Business

November 13, 2013

Pratt & Whitney, IHI sign contract for Japan F135 engines, industrial participation

IHI Corporation has signed a contract with Pratt & Whitney, a division of United Technologies Corporation, to qualify components for the Japanese fleet of F135 engines that power the 5th generation F-35 Lightning II fighter aircraft.

Pratt & Whitney and IHI are also working on a series of industrial participation stand-up contracts for additional F135 capability and in-country F135 final assembly.

“Pratt & Whitney is proud of our long history of working together with IHI on military engines, starting with the F100 engine for the JASDF F-15 fleet more than 30 years ago,” said Bennett Croswell, president, Pratt & Whitney Military Engines. “We have tremendous respect for the high-quality of work that IHI is known for, and we look forward to continuing our relationship for many years to come.”

The Japan Ministry of Defense announced its selection of the F-35A as the JASDF next generation aircraft on Dec. 19, 2011, following the F-X competitive bid process. Japan selected the F-35A conventional takeoff and landing variant of the Lightning II through the U.S. Foreign Military Sales process. Following the announcement, the Japan Ministry of Defense selected IHI Corporation as the prime engine contractor for F135 engine industrial participation.

The F-35 was designed and built to counter the most advanced airborne and ground-based threats – exactly the air defense environment that Japan faces. The F-35 possesses 5th generation capabilities that are not found on legacy 4th generation fighters: very low observable stealth coupled with full fighter performance, advanced sensors and sensor fusion, network-enabled operations and advanced sustainment. These attributes enable the F-35 to operate and survive in high threat environments, which will provide Japan with strong conventional deterrence and promote stability in the region.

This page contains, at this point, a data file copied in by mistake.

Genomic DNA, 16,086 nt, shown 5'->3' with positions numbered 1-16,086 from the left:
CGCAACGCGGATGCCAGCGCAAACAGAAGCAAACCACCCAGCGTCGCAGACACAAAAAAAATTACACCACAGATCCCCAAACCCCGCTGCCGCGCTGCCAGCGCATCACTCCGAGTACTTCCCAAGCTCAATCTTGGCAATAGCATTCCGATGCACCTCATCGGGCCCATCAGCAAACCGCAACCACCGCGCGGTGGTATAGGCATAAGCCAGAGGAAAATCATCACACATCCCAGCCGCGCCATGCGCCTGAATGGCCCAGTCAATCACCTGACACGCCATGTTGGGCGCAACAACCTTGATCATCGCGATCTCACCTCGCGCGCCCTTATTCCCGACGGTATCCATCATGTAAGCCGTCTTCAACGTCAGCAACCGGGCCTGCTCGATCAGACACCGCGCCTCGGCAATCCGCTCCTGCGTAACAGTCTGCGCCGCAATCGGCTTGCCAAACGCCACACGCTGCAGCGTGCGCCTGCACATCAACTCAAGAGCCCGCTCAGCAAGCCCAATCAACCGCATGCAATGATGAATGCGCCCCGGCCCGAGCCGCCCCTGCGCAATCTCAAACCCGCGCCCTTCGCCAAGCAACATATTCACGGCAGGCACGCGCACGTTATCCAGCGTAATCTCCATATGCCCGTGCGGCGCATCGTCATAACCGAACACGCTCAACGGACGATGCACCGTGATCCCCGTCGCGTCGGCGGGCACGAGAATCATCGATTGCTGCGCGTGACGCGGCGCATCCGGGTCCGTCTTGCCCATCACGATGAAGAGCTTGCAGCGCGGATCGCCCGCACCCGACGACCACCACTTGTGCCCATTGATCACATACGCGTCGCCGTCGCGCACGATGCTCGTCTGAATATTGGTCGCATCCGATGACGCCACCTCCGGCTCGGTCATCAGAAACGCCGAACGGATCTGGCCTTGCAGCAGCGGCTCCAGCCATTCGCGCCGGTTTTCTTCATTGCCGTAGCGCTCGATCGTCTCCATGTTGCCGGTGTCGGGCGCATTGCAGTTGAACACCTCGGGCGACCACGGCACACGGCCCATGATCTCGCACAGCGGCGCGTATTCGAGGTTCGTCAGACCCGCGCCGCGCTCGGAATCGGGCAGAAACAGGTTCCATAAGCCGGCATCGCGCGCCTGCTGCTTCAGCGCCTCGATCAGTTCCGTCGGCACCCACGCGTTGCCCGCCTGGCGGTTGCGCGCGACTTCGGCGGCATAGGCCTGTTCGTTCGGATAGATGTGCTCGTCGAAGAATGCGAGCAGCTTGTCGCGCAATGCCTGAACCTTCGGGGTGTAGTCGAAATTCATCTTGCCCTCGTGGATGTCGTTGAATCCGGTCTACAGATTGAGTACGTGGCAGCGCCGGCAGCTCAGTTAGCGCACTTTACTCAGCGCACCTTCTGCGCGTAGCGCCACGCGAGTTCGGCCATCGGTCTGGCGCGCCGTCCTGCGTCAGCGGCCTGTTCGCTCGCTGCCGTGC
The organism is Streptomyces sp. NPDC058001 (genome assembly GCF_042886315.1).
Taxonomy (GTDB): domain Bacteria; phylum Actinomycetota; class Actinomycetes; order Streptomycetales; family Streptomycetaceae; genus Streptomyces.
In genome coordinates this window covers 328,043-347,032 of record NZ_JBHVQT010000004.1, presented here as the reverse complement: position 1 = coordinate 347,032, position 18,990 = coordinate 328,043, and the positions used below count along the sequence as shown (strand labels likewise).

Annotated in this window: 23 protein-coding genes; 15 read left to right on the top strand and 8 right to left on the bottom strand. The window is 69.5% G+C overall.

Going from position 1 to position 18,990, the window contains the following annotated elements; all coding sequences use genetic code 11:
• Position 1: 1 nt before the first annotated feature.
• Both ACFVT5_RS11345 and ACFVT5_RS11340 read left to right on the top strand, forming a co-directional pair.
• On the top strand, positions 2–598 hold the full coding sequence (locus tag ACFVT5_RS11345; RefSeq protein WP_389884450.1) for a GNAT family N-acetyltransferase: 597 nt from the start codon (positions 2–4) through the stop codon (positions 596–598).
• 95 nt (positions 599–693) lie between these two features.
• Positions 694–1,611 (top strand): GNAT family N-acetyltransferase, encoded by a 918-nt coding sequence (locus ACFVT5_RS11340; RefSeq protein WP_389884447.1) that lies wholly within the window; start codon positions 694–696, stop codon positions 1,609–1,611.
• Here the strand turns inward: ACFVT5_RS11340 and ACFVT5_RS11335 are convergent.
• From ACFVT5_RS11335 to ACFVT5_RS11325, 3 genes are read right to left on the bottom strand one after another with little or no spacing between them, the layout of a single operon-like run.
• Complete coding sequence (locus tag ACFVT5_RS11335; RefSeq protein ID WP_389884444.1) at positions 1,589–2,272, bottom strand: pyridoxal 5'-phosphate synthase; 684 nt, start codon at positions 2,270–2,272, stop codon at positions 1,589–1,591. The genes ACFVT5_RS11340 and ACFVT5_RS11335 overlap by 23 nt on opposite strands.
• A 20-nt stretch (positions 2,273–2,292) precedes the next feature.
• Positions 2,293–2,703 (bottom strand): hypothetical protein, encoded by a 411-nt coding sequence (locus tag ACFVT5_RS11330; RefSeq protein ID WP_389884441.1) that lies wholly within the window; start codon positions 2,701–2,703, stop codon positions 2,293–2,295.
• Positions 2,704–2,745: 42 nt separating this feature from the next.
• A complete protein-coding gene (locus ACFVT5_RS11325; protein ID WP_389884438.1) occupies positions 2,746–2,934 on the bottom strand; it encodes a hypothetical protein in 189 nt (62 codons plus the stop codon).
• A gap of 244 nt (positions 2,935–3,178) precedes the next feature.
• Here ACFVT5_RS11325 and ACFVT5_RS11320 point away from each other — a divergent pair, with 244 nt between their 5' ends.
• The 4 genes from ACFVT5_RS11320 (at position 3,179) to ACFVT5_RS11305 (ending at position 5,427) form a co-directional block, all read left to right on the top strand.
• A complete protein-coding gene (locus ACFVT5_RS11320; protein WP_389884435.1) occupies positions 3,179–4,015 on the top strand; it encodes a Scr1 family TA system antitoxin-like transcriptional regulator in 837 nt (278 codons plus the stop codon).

All of this week's top headlines to your email every Friday.


 
 

 

Headlines July 28, 2014

News: U.S. has lost track of weapons given to Afghanistan - The United States supplied almost three quarter of a million weapons to Afghanistan’s army and police since 2004, but the military cannot track where many of those arms have gone, a new report found. Bill to improve VA has $17 billion price tag - A bipartisan...
 
 

News Briefs July 28, 2014

Marines seek authorization for dolphin deaths The Marine Corps is asking for a five-year authorization from the National Marine Fisheries Service for incidental deaths of bottlenose dolphins during training exercises at a bombing and target range. The Sun Journal of New Bern, N.C., reports that Connie Barclay of the National Oceanic and Atmospheric Administration says...
 
 
Army photograph by David Vergun

Senior leaders explain Army’s drawdown plan

Army photograph by David Vergun No commander is happy when notified that a soldier from his or her command has been identified for early separation. But commanders personally notify those Soldiers and ensure participation in th...
 

 

Northrop Grumman awarded mission support services contract

The U.S. Army awarded Northrop Grumman a cost-plus-fixed-fee contract, with a potential value of $205 million, to continue providing mission logistics services in support of combat brigades training at the National Training Center in Fort Irwin, Calif. The contract covers one base year and two one-year options. Support will include the full range of mission...
 
 
Lockheed Martin photograph by Beth Groom

F-35 Rollout Marks U.S.-Australia Partnership Milestone

Lockheed Martin photograph by Beth Groom Royal Australian Air Force Air Marshal Geoff Brown delivers his remarks at the roll out ceremony for Australia’s first F-35. The official rollout of the first two F-35 Lightning II...
 
 
NASA/JPL-Caltech image

NASA’s Mars spacecraft maneuvers to prepare for close comet flyby

NASA/JPL-Caltech image This graphic depicts the orbit of comet C/2013 A1 Siding Spring as it swings around the sun in 2014. On Oct. 19, the comet will have a very close pass at Mars. Its nucleus will miss Mars by about 82,000 m...
 




0 Comments


Be the first to comment!


Leave a Reply

Your email address will not be published. Required fields are marked *

You may use these HTML tags and attributes: <a href="" title=""> <abbr title=""> <acronym title=""> <b> <blockquote cite=""> <cite> <code> <del datetime=""> <em> <i> <q cite=""> <strike> <strong>